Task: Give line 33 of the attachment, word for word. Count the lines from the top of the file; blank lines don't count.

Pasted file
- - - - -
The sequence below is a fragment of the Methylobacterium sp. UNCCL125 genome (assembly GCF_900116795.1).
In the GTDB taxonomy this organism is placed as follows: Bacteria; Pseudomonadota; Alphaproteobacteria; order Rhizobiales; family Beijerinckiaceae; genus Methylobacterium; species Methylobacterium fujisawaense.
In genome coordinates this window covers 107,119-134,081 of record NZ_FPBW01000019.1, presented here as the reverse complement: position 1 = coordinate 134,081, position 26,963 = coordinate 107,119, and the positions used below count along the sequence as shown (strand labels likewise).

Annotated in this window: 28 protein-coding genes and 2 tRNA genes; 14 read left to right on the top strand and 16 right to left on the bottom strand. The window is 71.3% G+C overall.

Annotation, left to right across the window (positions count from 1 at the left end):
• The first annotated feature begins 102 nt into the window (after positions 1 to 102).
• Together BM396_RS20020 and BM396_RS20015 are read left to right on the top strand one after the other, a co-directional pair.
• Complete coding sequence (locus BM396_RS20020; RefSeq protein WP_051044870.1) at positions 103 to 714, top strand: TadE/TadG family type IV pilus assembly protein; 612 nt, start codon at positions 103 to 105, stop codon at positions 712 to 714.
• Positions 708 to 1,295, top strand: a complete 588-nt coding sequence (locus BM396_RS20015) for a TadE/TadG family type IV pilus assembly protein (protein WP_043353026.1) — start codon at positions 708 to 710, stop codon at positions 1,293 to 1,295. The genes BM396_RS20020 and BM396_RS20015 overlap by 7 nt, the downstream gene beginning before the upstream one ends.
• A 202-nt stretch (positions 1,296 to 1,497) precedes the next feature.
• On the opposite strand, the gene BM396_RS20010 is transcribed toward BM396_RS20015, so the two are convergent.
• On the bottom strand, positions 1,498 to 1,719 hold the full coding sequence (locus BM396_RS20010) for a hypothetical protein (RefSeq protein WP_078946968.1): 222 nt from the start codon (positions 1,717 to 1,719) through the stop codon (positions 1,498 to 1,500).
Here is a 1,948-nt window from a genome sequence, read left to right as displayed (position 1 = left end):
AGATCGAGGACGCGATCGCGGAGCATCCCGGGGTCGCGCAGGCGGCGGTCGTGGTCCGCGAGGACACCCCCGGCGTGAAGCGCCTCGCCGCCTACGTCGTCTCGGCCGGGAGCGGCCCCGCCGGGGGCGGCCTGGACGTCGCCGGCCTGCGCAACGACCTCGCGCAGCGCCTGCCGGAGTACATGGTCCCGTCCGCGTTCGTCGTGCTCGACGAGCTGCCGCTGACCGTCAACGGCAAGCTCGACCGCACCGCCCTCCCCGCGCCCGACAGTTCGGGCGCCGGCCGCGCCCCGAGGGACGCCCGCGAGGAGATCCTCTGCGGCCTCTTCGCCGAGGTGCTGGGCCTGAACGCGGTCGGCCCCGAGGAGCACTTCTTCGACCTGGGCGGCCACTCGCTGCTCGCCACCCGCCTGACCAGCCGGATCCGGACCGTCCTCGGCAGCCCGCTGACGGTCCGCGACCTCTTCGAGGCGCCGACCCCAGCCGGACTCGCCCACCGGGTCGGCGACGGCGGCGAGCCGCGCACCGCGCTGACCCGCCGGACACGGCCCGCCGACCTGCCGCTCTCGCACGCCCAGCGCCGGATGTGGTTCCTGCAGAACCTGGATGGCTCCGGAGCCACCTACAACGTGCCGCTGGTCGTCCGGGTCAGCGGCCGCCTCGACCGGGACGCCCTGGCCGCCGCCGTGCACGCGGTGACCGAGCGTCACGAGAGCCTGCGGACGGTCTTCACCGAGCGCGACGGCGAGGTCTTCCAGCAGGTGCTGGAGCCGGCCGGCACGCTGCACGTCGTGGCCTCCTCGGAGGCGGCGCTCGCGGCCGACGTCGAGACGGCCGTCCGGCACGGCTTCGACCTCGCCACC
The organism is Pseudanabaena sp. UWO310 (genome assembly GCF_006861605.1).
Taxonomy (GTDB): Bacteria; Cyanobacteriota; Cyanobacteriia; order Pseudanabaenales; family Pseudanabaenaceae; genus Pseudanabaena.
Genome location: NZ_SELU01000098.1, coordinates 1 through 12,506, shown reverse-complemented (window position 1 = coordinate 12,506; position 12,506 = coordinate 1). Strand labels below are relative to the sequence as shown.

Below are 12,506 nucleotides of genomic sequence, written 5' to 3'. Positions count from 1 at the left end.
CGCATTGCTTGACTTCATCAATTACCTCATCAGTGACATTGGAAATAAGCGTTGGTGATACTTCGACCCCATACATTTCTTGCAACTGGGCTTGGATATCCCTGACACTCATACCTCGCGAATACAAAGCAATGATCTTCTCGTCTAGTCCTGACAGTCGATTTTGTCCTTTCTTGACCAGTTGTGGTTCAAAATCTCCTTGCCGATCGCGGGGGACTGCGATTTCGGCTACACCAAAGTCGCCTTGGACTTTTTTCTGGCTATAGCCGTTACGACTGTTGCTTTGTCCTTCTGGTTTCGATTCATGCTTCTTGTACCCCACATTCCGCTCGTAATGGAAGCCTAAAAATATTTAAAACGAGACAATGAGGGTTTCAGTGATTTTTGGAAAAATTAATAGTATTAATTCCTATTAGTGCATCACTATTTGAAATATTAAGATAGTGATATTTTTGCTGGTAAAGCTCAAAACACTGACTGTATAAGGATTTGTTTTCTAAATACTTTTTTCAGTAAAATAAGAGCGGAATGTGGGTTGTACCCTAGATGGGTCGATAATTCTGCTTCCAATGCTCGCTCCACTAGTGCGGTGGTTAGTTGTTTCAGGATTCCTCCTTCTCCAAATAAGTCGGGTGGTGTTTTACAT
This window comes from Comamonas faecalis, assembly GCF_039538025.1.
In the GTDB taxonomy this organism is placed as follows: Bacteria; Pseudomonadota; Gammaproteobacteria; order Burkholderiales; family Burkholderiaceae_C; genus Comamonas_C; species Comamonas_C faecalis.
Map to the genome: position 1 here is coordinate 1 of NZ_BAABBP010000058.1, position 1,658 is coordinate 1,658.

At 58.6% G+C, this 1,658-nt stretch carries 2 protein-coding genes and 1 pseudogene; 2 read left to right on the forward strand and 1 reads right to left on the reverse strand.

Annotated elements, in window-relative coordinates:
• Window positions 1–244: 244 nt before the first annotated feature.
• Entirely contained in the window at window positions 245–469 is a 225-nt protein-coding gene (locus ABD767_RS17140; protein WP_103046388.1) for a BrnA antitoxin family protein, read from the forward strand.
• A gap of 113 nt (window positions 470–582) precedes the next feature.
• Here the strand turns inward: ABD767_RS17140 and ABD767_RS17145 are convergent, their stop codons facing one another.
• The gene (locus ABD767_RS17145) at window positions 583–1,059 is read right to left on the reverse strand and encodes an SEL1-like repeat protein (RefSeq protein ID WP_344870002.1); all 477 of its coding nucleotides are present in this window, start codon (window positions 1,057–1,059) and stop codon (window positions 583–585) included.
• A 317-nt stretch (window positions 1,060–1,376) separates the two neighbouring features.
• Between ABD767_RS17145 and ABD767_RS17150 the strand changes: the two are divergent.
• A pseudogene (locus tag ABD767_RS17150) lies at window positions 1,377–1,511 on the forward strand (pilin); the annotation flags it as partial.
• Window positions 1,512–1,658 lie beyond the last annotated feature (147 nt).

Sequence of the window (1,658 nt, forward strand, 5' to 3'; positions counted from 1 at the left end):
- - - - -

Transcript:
• Window positions 1,512–1,658 lie beyond the last annotated feature (147 nt).